Marco Rubio Stakes Out Role in Congress as Human Rights Champion

USA Today, July 27, 2017

As Hassanein replayed the speech to fellow inmates, a sense of hope washed over them, his wife recalled.

“They were really happy that he had the picture and that he talked about us,” she said. “And it wasn’t that he just talked about me specifically. More broadly, it was about the situation in Egypt and human rights and that felt good to them.”

Such a moment would not have happened had Rubio stuck with his plan to exit from political life following his humbling loss to Donald Trump in his home-state presidential primary in March of last year. But having won a second term in November, Rubio has picked up where he left off, this time with a bigger platform to advocate for human rights and a president who seems willing to listen.

Rubio, whose Cuban heritage has given him a personal connection to human rights abuses, has spent the past six months publicly flogging political crackdowns around the world, notably in Russia, China and Venezuela.

On this particular April evening, he wasn’t sure who would hear him — or care — as he forcefully spoke about the young Egyptian couple’s plight. But he also made sure he delivered the same message along with other lawmakers and advocates to the White House.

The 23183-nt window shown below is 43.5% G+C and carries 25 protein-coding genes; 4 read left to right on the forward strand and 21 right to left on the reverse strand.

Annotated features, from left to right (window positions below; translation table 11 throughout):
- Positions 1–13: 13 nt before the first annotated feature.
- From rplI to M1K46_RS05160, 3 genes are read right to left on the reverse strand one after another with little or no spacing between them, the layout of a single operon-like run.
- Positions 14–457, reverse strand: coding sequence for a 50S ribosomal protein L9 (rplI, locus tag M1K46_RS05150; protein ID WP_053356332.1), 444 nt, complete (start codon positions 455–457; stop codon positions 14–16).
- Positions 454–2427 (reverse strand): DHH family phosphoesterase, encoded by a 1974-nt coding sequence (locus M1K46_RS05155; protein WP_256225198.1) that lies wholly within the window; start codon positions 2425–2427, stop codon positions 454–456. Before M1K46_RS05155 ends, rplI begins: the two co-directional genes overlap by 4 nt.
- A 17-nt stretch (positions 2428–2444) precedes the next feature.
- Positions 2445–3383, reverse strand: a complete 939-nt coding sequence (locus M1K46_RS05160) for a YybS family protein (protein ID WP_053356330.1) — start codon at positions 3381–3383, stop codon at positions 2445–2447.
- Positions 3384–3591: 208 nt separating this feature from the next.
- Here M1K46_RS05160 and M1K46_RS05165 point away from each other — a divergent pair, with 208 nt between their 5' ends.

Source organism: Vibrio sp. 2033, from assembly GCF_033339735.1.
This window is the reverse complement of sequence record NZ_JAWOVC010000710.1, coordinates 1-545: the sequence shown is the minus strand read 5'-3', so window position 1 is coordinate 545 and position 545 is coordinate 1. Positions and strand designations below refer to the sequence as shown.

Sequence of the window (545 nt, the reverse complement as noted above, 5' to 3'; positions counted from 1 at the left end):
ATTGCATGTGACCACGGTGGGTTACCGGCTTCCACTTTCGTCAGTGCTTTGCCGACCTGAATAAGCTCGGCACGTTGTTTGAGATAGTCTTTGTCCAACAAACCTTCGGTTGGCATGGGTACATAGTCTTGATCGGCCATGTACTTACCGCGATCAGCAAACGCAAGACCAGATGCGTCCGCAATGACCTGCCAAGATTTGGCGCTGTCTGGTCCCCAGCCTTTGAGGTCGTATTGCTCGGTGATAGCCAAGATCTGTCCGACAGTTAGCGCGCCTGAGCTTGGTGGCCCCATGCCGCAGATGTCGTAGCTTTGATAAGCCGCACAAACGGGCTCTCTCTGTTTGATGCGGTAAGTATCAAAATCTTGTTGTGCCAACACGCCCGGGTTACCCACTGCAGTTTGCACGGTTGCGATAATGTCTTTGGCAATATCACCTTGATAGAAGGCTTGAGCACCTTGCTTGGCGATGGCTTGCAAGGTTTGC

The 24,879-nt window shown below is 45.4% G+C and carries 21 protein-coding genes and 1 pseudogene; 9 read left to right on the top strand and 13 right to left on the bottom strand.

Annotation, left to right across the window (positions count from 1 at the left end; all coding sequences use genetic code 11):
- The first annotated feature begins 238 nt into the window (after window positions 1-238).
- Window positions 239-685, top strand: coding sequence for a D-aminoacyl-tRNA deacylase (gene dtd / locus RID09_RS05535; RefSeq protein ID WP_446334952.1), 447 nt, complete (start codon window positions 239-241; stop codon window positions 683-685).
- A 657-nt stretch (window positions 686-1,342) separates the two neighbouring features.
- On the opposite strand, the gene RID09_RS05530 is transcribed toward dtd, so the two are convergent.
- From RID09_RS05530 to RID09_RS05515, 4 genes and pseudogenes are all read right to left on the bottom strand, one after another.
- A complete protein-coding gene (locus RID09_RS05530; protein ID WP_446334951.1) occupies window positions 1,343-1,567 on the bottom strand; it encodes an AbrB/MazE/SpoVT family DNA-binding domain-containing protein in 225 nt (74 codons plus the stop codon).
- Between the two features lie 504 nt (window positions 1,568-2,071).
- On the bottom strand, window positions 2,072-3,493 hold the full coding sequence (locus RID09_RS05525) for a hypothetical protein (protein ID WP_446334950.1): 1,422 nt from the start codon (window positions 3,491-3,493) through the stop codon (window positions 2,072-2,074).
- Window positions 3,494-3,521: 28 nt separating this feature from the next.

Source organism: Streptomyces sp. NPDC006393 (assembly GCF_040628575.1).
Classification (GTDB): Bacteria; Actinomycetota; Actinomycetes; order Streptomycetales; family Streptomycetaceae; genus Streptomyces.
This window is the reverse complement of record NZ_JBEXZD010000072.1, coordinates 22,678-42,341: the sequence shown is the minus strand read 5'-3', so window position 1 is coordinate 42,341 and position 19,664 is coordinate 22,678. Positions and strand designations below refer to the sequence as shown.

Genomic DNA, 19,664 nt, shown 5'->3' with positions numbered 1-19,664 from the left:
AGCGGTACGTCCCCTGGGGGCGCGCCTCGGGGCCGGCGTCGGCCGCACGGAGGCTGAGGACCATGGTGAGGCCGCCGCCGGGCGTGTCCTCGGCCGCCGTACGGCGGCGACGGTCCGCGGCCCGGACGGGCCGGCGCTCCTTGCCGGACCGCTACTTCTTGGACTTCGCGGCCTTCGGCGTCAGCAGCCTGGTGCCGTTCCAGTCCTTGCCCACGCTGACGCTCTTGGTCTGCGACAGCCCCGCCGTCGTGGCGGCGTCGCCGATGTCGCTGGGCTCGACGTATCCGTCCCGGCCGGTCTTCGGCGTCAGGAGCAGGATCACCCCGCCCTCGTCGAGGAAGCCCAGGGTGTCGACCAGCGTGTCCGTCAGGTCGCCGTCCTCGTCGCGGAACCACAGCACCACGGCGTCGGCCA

Within weeks, both were freed after a Cairo court acquitted them of the phony child abuse charges on which they’d been detained.

Success Not Easy to Measure

For Rubio, there was a sense of not only justice but vindication. He’s spoken plenty of times on the Senate floor about abuses in a number of countries, often focusing on a specific individual for effect.

But success is hard to measure. Many of those whom he’s advocated for remain in jail or under the boot of oppressors. A number have died. So he wasn’t sure how far his address on Aya and Mohamed would be circulated.

“Sometimes you think to yourself: ‘well no one’s watching C-SPAN. I’ll give the speech but you know it’s not going to be reported on. No one’s going to blog about it. Nobody’s going to write an article about what I said’,” he said during a recent interview. “But when you actually hear that it mattered to someone halfway around the world, I just think it reinforces that what we do is important and that it does matter. And it commits you to doing more.”

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